Today’s Solutions: November 30, 2022

Imitating the human body artificially has been a growing field of research. This technology has applications across several fields including prosthetic limbs, robotics, organ transplants, and more. The only problem is the highly complex processes and the expensive and rare materials it takes to put these together.

A team from the University of Texas has just taken forward the accessibility and simplicity of artificial muscle fibers, while still maintaining their effectiveness. These novel fibers are simple to make and recyclable, making this technique much better than other options that currently exist.

The group’s paper was published in Nature Nano where they detailed their invention as well as discussed the benefits of artificial muscle fibers. “You can basically build a limb from these fibers in a robot that responds to stimuli and returns power, instead of using a mechanical motor to do this, and that’s good because then it will have a softer touch,” said Manish Kumar, one of the lead authors of the paper.

What are the nano-fibers made from?

The fibers are made of a material known as a block copolymer which assembles when placed in a solvent and water, it’s really as simple as that! What’s more this “cross-linking” can be reversed in a simple process, allowing simple recycling of the fibers.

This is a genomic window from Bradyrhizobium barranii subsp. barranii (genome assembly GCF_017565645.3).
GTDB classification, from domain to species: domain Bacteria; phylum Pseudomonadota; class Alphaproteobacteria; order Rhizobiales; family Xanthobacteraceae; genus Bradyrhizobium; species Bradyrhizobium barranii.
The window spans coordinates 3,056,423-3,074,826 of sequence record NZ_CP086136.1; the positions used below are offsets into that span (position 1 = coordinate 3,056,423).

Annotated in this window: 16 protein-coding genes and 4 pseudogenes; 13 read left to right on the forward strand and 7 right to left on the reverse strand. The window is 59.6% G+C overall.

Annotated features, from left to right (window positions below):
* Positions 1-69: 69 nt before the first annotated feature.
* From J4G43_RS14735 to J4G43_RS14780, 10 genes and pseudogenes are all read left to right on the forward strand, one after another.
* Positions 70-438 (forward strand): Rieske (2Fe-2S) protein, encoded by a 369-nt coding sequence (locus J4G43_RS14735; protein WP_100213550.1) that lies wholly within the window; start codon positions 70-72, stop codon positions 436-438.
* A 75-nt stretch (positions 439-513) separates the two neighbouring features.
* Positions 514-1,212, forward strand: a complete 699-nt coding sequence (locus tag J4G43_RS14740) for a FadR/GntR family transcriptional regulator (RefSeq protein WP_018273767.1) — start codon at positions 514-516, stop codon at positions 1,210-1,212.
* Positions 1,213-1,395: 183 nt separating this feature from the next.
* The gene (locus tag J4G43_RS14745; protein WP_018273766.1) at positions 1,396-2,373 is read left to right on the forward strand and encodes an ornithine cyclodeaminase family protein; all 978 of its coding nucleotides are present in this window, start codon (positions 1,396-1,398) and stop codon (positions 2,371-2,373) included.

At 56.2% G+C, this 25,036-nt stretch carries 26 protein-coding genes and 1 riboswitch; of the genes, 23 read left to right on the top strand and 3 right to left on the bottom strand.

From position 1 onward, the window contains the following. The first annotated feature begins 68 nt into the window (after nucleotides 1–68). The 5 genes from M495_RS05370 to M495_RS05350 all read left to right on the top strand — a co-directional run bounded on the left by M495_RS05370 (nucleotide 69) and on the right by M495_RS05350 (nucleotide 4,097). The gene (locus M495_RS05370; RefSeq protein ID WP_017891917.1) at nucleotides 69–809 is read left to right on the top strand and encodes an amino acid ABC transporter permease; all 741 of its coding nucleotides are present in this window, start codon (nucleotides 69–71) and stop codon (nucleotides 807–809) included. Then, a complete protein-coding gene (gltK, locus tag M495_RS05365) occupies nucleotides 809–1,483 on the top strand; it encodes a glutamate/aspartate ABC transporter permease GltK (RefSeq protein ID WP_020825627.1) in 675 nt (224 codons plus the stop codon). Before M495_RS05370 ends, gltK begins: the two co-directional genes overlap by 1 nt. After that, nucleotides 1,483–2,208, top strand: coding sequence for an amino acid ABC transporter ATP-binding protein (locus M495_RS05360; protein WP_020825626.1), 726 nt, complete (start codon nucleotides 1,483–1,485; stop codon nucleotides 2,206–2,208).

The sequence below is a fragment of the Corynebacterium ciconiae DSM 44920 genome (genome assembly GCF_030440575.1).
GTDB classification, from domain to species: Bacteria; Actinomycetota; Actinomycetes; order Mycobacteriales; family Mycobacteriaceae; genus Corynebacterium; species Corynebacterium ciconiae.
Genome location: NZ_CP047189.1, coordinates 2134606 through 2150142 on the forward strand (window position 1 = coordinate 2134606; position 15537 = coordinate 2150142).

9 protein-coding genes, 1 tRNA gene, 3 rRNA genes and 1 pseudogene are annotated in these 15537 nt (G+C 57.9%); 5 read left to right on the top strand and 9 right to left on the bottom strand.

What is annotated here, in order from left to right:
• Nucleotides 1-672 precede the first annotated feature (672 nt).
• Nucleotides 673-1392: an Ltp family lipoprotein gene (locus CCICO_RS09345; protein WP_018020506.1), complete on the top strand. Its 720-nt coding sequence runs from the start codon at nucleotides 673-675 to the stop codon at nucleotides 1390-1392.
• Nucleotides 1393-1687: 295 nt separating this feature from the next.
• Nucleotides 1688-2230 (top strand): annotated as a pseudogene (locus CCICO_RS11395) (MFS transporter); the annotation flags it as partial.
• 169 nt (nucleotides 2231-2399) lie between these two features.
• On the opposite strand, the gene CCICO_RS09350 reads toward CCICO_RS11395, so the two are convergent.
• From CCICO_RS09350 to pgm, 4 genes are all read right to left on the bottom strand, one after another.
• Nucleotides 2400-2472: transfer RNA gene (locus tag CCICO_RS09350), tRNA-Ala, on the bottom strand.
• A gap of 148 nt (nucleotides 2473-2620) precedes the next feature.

“The ease of making these fibers from the polymer and their recyclability are very important, and it’s an aspect that much of the other complicated artificial muscle research doesn’t cover,” stated Kumar.

What are the applications of these fibers?

There are many potential applications in medicine and robotics for these kinds of nano-based muscle fibers. For example, in assistive robotics where a kind of exoskeleton helps people with weak arms regain muscle and strength. Another possible use of these fibers is self-closing bandages that can naturally degrade inside the body after surgery, eliminating the need for removal surgeries.

Source study: Nature NanoNanostructured block copolymer muscles

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